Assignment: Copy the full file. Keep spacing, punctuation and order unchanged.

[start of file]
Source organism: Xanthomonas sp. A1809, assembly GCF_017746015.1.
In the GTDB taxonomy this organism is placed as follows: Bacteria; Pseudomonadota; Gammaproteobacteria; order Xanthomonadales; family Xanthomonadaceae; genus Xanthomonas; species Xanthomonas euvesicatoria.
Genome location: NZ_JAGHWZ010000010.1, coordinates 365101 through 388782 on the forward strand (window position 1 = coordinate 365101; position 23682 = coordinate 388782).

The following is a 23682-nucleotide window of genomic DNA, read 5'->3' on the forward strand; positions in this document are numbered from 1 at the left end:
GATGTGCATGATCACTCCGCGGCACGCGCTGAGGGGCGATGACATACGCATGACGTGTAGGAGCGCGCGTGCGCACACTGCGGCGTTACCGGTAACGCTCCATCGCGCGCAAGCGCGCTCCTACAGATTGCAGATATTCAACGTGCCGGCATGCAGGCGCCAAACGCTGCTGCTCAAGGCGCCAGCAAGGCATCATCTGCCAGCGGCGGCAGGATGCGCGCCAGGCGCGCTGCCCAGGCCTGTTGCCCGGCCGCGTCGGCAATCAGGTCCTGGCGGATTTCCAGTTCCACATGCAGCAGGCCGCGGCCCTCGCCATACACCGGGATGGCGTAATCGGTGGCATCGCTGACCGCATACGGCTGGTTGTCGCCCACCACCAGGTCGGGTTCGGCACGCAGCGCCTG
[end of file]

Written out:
Source organism: Xanthomonas sp. A1809, assembly GCF_017746015.1.
In the GTDB taxonomy this organism is placed as follows: Bacteria; Pseudomonadota; Gammaproteobacteria; order Xanthomonadales; family Xanthomonadaceae; genus Xanthomonas; species Xanthomonas euvesicatoria.
Genome location: NZ_JAGHWZ010000010.1, coordinates 365101 through 388782 on the forward strand (window position 1 = coordinate 365101; position 23682 = coordinate 388782).

The following is a 23682-nucleotide window of genomic DNA, read 5'->3' on the forward strand; positions in this document are numbered from 1 at the left end:
GATGTGCATGATCACTCCGCGGCACGCGCTGAGGGGCGATGACATACGCATGACGTGTAGGAGCGCGCGTGCGCACACTGCGGCGTTACCGGTAACGCTCCATCGCGCGCAAGCGCGCTCCTACAGATTGCAGATATTCAACGTGCCGGCATGCAGGCGCCAAACGCTGCTGCTCAAGGCGCCAGCAAGGCATCATCTGCCAGCGGCGGCAGGATGCGCGCCAGGCGCGCTGCCCAGGCCTGTTGCCCGGCCGCGTCGGCAATCAGGTCCTGGCGGATTTCCAGTTCCACATGCAGCAGGCCGCGGCCCTCGCCATACACCGGGATGGCGTAATCGGTGGCATCGCTGACCGCATACGGCTGGTTGTCGCCCACCACCAGGTCGGGTTCGGCACGCAGCGCCTG